Claws Out – The beginning

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Claws Out – The beginning

Under the heat of the African sun I prepared for a hard day of work – bottle feeding, cuddling, bathing and playing with lion cubs. I thought I was living the dream but this was only the beginning of my worst nightmare. I knew not to swim dolphins, not to ride an elephant and not to visit a tiger sanctuary in Thailand but I was never warned about another industry, currently booming, and fuelled by lies.

In South Africa, thousands of volunteers and tourists like myself are sold the same experience under the guise of conservation; the chance to help orphaned lion cubs being hand-reared in preparation for release into the wild. I volunteered in 2015 and within days I realised that the trip had been mis-sold and I had been lied to by the travel agency and the park itself. A captive bred, hand reared lion has never been successful introduced into the wild, and probably never will.

There are an estimated 297 lion breeding parks in South Africa, around a third of which offer cub interactions to the public. The number of lions in captivity is thought to be between 6,000 – 8,000 although estimations also reach as high as 10,000. In comparison there are only 20,000 wild lions left in the world, a huge drop from 200,000 in the 1940’s. So where are the captive bred lions really going?

Within South Africa, canned hunting is entirely legal and somewhat encouraged. A canned hunt is a trophy hunt within a fenced enclosure, ensuring success for the hunter. As well as physical constraints, the lions are often hand-reared and habituated to humans therefore see no reason to flee. Normal trophy hunts can take up to 21 days with no guaranteed kill whereas with a canned hunt, you can choose a lion from a menu and be in and out in the same day. An act so deplorable, even trophy hunters are speaking out against it.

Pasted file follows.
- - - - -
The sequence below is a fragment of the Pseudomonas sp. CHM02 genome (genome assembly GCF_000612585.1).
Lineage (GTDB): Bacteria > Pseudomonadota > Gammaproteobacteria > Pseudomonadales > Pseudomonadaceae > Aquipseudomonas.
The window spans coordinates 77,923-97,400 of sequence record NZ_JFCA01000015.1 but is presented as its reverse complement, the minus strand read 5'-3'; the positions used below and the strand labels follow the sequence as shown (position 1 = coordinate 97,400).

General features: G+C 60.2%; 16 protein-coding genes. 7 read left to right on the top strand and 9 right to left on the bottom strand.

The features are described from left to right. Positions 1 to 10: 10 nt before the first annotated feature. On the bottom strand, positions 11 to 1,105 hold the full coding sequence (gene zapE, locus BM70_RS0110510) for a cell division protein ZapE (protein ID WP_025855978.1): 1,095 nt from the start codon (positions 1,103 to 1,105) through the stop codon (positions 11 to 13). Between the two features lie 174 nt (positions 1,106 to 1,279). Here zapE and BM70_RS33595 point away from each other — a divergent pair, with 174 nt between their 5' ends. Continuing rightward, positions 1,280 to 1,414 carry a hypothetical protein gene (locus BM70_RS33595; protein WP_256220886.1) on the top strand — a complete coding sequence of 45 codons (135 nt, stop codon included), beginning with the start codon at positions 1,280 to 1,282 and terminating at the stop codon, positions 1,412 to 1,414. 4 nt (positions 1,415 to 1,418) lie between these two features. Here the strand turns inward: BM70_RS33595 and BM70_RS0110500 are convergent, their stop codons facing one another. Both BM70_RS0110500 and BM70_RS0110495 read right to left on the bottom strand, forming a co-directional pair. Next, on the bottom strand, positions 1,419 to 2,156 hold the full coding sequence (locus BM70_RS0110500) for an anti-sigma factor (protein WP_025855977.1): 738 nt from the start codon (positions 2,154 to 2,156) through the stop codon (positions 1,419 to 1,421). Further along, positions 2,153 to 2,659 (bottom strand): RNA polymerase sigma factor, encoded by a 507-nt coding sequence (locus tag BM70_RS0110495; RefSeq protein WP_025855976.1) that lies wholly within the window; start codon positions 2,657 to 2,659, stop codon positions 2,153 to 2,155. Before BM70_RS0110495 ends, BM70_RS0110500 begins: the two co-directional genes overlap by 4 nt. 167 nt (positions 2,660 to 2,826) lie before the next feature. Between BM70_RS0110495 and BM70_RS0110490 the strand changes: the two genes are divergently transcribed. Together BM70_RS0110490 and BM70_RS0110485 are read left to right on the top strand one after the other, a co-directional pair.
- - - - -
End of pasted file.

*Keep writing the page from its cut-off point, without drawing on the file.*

Another industry currently booming within South Africa is the trade in lion bone. The South African government has issued an annual quota of 1,500 lion skeletons to be legally exported to Asia for use in traditional medicines. The government claim that in doing so they are protecting wild populations however are yet to provide any scientific evidence to prove this. It is also impossible to tell a captive-bred lion skeleton apart from a wild, poached one so there is no way of guarantee which bones are being exported. Across Asia, the bones are being made into wine or “cakes” that supposedly have healing properties and are sometimes sold to consumers as tiger bone.

The reality of handling lion cubs or walking with lions in South Africa is that they will never be released into glorious, wild reserves. They will be hunted – their heads hung as a trophy and their bones crushed into cake.

All too often I receive messages from volunteers assuring me that the park they visited has “no involvement” with hunting however, this is false. There is absolutely no benefit to hand rearing lion cubs and volunteers should not be paying thousands to do so. Absolutely no park that offers hands on interactions is ethical – no exceptions.

Once I discovered that the cubs I had bonded with would meet such a dreadful fate I launched a blog, Claws Out, to share my experience. As a volunteer with first hand experience of the lies and deceit, my story was picked up by other NGOs and politicians resulting in articles, interviews and even a speech in European Parliament. I am now registered under International Aid for the Protection and Welfare of Animals – an incredible charity that has made Claws Out a full time job for me. We are working alongside Born Free Foundation and Olsen Animal Trust to launch a public awareness campaign to warn potential volunteers and tourists about the dangers of interacting with cubs, no matter how cute the selfie might be.

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